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How to avoid the potholes of classic car ownership

A group of Taylor Wessing lawyers give their advice on owning four-wheeled alternative assets.

One class of trophy asset which is guaranteed to set the hearts racing of any person, young or old, rich or poor is classic cars. So rarely can an asset of passion be appreciated by all generations in quite the same way as a classic car - whether it be from the driver's seat, as a passenger or simply from the pit lane at Goodwood, no other asset class evokes quite the same joy.

The growth of events such as the Concours d'Elegance at Windsor, Salon Prive and the Goodwood Revival show that there is an insatiable appetite for the throaty noise of an exhaust and the elegant lines of classic cars. According to research provided by the Historical Automobile Group International (HAGI) and published in Knight Frank's Luxury Investment Index (Q3 2016), compared to other luxury asset classes, classic cars continue to perform well, up 448 per cent in the last ten years.

With such high potential returns, it is imperative that if buying a car as an investment the very best example is bought to keep pace with the market.

Unlike many other trophy assets, such as yachts or planes or bloodstock (art being the  notable exception), there is no central register of ownership which can be consulted to ensure the person offering to sell you that 'pristine matching numbers example’ is actually the owner.

Furthermore, with the provenance of a vehicle often adding a significant premium to its value it is key to also investigate the claimed history of the vehicle which is being presented.

Given this, when considering a purchase, a buyer should make every effort to investigate and corroborate not only the seller, but also the vehicle itself. Whilst the safest bet is to keep an open, but sceptical mind, there are several basic checks which should be carried out to avoid burnt fingers.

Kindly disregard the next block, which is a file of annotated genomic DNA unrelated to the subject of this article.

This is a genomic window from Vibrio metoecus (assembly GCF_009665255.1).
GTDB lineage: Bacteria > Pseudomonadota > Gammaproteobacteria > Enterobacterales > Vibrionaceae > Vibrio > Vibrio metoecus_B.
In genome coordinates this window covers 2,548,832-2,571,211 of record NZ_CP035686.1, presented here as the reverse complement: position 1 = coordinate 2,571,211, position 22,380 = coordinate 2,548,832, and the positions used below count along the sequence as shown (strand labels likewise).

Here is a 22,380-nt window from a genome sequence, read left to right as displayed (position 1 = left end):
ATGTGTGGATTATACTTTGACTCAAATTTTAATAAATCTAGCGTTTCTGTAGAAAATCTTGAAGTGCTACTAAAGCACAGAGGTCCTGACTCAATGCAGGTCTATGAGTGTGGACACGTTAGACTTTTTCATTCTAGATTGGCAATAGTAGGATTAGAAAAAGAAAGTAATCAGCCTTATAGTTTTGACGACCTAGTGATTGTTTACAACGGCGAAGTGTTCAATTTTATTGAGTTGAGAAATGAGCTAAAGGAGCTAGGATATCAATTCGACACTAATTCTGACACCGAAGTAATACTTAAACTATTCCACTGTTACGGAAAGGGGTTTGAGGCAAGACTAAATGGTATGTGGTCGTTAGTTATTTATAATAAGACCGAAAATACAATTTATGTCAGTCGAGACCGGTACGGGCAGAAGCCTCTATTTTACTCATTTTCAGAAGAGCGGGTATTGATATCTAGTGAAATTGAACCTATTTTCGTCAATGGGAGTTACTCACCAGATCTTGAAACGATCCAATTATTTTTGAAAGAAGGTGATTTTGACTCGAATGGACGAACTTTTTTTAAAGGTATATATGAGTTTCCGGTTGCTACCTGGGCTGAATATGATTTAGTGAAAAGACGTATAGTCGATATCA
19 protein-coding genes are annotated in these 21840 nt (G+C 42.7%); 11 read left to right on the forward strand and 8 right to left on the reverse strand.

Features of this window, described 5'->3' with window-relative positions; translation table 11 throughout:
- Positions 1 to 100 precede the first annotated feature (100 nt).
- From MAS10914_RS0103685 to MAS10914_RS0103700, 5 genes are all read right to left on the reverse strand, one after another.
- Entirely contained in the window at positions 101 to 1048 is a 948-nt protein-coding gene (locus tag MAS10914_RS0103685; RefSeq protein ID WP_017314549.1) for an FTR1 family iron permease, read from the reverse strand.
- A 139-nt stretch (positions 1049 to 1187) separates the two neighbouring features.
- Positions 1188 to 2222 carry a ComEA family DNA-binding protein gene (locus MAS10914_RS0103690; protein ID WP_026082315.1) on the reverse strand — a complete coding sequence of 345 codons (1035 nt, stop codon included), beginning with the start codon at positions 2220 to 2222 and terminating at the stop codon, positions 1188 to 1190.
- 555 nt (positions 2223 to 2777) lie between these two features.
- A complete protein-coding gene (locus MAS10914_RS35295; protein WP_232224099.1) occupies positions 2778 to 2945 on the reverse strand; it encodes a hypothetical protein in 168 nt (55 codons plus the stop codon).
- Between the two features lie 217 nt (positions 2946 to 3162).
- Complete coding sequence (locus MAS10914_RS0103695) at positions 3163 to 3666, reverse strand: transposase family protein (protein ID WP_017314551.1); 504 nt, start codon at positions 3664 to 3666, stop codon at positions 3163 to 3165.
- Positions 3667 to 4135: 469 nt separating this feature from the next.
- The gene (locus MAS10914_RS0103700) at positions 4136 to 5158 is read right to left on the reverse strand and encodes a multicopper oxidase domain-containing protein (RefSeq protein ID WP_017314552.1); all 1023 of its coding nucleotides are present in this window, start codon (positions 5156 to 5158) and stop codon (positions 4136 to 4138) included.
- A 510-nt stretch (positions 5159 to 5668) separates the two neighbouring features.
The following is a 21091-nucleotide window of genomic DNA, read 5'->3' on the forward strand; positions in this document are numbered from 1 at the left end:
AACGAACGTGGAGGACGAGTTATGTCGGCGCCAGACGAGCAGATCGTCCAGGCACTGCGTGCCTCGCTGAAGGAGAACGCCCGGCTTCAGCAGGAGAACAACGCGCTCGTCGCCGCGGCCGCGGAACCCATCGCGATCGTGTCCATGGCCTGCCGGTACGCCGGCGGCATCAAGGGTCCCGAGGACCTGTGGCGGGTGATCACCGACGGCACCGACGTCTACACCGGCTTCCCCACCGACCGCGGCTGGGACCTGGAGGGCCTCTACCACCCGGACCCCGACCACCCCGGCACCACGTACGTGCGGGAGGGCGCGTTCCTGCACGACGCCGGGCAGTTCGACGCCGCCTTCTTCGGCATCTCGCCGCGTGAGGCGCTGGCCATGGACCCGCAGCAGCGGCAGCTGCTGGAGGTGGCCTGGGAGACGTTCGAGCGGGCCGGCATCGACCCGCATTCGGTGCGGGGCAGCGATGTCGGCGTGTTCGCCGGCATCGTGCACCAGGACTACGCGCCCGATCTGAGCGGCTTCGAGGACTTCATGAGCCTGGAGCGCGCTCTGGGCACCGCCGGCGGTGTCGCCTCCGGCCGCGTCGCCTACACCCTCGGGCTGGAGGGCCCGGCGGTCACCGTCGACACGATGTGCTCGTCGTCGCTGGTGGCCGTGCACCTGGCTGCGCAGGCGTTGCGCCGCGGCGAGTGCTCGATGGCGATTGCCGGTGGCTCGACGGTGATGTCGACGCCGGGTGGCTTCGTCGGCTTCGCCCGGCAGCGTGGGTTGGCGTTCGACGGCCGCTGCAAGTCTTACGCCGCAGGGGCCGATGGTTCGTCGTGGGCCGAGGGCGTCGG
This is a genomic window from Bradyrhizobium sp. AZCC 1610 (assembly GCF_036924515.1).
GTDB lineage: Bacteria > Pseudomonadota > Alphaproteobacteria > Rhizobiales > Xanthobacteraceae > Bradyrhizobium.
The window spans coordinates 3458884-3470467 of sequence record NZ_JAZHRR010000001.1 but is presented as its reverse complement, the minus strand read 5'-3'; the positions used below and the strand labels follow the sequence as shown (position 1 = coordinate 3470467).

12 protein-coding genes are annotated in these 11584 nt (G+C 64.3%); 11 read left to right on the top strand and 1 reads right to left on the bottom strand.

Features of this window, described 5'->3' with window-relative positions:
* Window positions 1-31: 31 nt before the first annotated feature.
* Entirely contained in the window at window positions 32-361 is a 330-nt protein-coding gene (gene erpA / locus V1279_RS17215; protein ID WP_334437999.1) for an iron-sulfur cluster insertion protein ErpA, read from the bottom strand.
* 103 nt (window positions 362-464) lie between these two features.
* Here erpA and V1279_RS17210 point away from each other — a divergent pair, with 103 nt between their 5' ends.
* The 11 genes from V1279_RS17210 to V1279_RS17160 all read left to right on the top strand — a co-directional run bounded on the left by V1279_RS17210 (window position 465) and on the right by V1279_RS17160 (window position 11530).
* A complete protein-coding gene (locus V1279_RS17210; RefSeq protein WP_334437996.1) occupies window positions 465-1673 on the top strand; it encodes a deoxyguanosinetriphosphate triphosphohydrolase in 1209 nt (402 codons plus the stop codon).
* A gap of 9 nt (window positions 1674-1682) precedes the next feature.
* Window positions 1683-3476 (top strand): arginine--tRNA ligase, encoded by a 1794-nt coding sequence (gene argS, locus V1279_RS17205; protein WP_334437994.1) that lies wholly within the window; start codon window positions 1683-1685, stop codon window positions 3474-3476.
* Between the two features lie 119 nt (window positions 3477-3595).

There are a number of descriptors attached to a classic car which increase its collectability and price – ‘original condition’, ‘matching numbers’ and ‘unrestored’ to name a few.  These terms are sometimes used quite liberally and, therefore, it is important to validate any statement attached to a vehicle.

The most effective way of ensuring the condition and originality is as it appears or is described, is to commission an inspection by a marque specialist. This will not only provide peace of mind, but is also likely to pay dividends should the far off day arrive when it finally comes time to part-company.  It goes without saying, serious questions should be asked of any seller who is reluctant to let his vehicle undergo such an inspection to validate his claims. Having been involved in a post-sale dispute involving a rare Lamborghini Miura, where the buyer had not undertaken proper due diligence to confirm the seller's claims as to provenance and restoration, we are all too aware of the arguments which can arise.

As mentioned above, the provenance of a car is often key to its value, as such it is important when considering paying a premium based on that famous previous owner or its racing pedigree, to get corroboration. Often this can be something as simple as the original bill of sale or historic race entries, but other times it will be from photographic evidence.